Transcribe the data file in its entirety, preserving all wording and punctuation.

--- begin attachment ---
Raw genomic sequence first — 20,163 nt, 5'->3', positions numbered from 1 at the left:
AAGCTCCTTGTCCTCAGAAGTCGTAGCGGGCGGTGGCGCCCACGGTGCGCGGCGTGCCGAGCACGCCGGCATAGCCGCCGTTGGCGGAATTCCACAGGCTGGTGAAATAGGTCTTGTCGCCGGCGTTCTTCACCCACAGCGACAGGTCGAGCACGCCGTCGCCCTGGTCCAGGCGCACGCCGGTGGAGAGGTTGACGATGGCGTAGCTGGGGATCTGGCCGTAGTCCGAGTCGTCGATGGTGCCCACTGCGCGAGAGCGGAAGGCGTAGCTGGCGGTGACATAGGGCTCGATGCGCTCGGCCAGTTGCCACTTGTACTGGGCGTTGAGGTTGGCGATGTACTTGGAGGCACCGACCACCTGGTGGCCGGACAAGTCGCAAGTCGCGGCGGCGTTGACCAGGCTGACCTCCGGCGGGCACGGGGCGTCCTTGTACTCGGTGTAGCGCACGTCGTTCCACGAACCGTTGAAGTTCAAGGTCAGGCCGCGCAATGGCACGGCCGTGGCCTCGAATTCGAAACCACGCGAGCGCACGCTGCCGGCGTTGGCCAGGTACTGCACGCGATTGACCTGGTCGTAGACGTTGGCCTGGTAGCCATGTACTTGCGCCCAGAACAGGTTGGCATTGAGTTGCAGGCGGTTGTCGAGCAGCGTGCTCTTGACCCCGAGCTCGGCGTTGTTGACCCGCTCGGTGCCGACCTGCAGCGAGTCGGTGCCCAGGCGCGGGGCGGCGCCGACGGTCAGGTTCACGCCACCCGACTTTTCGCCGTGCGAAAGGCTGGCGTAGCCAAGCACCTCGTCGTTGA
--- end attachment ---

Raw genomic sequence first — 20,163 nt, 5'->3', positions numbered from 1 at the left:
AAGCTCCTTGTCCTCAGAAGTCGTAGCGGGCGGTGGCGCCCACGGTGCGCGGCGTGCCGAGCACGCCGGCATAGCCGCCGTTGGCGGAATTCCACAGGCTGGTGAAATAGGTCTTGTCGCCGGCGTTCTTCACCCACAGCGACAGGTCGAGCACGCCGTCGCCCTGGTCCAGGCGCACGCCGGTGGAGAGGTTGACGATGGCGTAGCTGGGGATCTGGCCGTAGTCCGAGTCGTCGATGGTGCCCACTGCGCGAGAGCGGAAGGCGTAGCTGGCGGTGACATAGGGCTCGATGCGCTCGGCCAGTTGCCACTTGTACTGGGCGTTGAGGTTGGCGATGTACTTGGAGGCACCGACCACCTGGTGGCCGGACAAGTCGCAAGTCGCGGCGGCGTTGACCAGGCTGACCTCCGGCGGGCACGGGGCGTCCTTGTACTCGGTGTAGCGCACGTCGTTCCACGAACCGTTGAAGTTCAAGGTCAGGCCGCGCAATGGCACGGCCGTGGCCTCGAATTCGAAACCACGCGAGCGCACGCTGCCGGCGTTGGCCAGGTACTGCACGCGATTGACCTGGTCGTAGACGTTGGCCTGGTAGCCATGTACTTGCGCCCAGAACAGGTTGGCATTGAGTTGCAGGCGGTTGTCGAGCAGCGTGCTCTTGACCCCGAGCTCGGCGTTGTTGACCCGCTCGGTGCCGACCTGCAGCGAGTCGGTGCCCAGGCGCGGGGCGGCGCCGACGGTCAGGTTCACGCCACCCGACTTTTCGCCGTGCGAAAGGCTGGCGTAGCCAAGCACCTCGTCGTTGA